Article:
Risk environments and substance use among Mexican female sex work on the U.S.–Mexico border

Kathryn M. Nowotny, Alice Cepeda, Tasha Perdue, Nalini Negi, Avelardo Valdez

Research output: Contribution to journalArticlepeer-review

7 Scopus citations


We use a risk environment framework to qualitatively examine pathways into substance use and abuse among Mexican female sex workers on the U.S.–Mexico border. Life history interviews and ethnographic observations were conducted with female sex workers to uncover how the border context shapes patterns of substance use. The findings illustrate that, for many women, initiation into sex work is contextualized within immigration, the global economy, and demands and desire for financial autonomy. Paradoxically, many find autonomy within sex work as they increase their ability to support their families and themselves. As women become more entrenched in sex work, however, they are put on a path toward substance abuse beginning with alcohol then cocaine and heroin. This identification of specific substance use pathways and trajectories has important implications for the development of prevention and intervention programs that can help curtail problematic drug use that can lead to negative health consequences.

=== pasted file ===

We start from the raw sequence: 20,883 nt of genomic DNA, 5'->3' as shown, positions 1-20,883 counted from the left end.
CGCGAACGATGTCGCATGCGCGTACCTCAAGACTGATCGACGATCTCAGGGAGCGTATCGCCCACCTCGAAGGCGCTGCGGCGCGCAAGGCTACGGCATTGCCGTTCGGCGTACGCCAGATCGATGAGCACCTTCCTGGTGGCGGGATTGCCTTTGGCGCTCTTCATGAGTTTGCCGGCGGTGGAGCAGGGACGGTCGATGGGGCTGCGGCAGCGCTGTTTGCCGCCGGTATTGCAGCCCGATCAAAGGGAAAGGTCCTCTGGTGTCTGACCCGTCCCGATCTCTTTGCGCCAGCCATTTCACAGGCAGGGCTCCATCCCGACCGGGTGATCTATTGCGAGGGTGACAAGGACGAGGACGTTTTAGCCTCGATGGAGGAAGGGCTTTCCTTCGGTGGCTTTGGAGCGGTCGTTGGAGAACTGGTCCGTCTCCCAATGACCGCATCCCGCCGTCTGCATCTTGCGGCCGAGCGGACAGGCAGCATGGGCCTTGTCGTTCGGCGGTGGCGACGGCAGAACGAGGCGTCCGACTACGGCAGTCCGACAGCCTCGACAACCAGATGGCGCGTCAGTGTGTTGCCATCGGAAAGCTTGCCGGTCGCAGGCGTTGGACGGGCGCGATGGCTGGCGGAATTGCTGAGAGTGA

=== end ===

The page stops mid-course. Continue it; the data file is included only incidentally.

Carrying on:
Original languageEnglish (US)
Pages (from-to)528-542
Number of pages15
JournalJournal of Drug Issues
Issue number4
StatePublished - Oct 2017


  • Drug use
  • Female sex workers
  • HIV risk
  • Mexico

ASJC Scopus subject areas

  • Health(social science)
  • Medicine (miscellaneous)
  • Public Health, Environmental and Occupational Health
  • Psychiatry and Mental health


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